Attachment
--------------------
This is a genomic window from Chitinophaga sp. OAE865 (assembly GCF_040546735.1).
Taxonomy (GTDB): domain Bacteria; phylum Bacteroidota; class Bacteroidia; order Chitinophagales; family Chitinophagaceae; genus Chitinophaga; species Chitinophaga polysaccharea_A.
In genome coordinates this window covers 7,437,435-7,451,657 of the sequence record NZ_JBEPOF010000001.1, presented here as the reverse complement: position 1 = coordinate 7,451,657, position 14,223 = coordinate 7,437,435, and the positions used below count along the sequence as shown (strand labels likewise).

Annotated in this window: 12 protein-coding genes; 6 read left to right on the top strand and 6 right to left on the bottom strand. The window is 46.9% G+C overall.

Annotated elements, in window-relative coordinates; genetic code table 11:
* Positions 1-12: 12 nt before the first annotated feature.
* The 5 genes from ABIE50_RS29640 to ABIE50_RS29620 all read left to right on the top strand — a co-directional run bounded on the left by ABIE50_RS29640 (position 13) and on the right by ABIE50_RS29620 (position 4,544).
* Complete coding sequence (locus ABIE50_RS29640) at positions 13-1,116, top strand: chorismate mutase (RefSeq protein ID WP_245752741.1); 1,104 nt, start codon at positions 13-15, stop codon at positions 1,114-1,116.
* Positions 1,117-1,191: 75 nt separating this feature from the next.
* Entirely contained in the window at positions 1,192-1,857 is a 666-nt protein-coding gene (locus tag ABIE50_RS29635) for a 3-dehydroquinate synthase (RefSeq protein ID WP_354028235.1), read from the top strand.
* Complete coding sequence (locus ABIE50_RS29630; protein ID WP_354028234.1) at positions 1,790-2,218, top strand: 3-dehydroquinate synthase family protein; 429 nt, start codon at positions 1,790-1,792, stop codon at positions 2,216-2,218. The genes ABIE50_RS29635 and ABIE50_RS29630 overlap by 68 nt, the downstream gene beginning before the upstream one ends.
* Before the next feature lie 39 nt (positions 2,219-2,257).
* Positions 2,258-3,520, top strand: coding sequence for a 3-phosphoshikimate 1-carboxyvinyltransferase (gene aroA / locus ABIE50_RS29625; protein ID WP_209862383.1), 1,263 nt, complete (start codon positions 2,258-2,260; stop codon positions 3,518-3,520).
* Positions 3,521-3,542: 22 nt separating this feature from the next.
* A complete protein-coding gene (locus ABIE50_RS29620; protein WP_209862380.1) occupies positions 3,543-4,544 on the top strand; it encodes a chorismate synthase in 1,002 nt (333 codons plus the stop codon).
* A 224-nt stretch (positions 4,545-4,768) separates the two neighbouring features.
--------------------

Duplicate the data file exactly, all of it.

This is a genomic window from Chitinophaga sp. OAE865 (assembly GCF_040546735.1).
Taxonomy (GTDB): domain Bacteria; phylum Bacteroidota; class Bacteroidia; order Chitinophagales; family Chitinophagaceae; genus Chitinophaga; species Chitinophaga polysaccharea_A.
In genome coordinates this window covers 7,437,435-7,451,657 of the sequence record NZ_JBEPOF010000001.1, presented here as the reverse complement: position 1 = coordinate 7,451,657, position 14,223 = coordinate 7,437,435, and the positions used below count along the sequence as shown (strand labels likewise).

Annotated in this window: 12 protein-coding genes; 6 read left to right on the top strand and 6 right to left on the bottom strand. The window is 46.9% G+C overall.

Annotated elements, in window-relative coordinates; genetic code table 11:
* Positions 1-12: 12 nt before the first annotated feature.
* The 5 genes from ABIE50_RS29640 to ABIE50_RS29620 all read left to right on the top strand — a co-directional run bounded on the left by ABIE50_RS29640 (position 13) and on the right by ABIE50_RS29620 (position 4,544).
* Complete coding sequence (locus ABIE50_RS29640) at positions 13-1,116, top strand: chorismate mutase (RefSeq protein ID WP_245752741.1); 1,104 nt, start codon at positions 13-15, stop codon at positions 1,114-1,116.
* Positions 1,117-1,191: 75 nt separating this feature from the next.
* Entirely contained in the window at positions 1,192-1,857 is a 666-nt protein-coding gene (locus tag ABIE50_RS29635) for a 3-dehydroquinate synthase (RefSeq protein ID WP_354028235.1), read from the top strand.
* Complete coding sequence (locus ABIE50_RS29630; protein ID WP_354028234.1) at positions 1,790-2,218, top strand: 3-dehydroquinate synthase family protein; 429 nt, start codon at positions 1,790-1,792, stop codon at positions 2,216-2,218. The genes ABIE50_RS29635 and ABIE50_RS29630 overlap by 68 nt, the downstream gene beginning before the upstream one ends.
* Before the next feature lie 39 nt (positions 2,219-2,257).
* Positions 2,258-3,520, top strand: coding sequence for a 3-phosphoshikimate 1-carboxyvinyltransferase (gene aroA / locus ABIE50_RS29625; protein ID WP_209862383.1), 1,263 nt, complete (start codon positions 2,258-2,260; stop codon positions 3,518-3,520).
* Positions 3,521-3,542: 22 nt separating this feature from the next.
* A complete protein-coding gene (locus ABIE50_RS29620; protein WP_209862380.1) occupies positions 3,543-4,544 on the top strand; it encodes a chorismate synthase in 1,002 nt (333 codons plus the stop codon).
* A 224-nt stretch (positions 4,545-4,768) separates the two neighbouring features.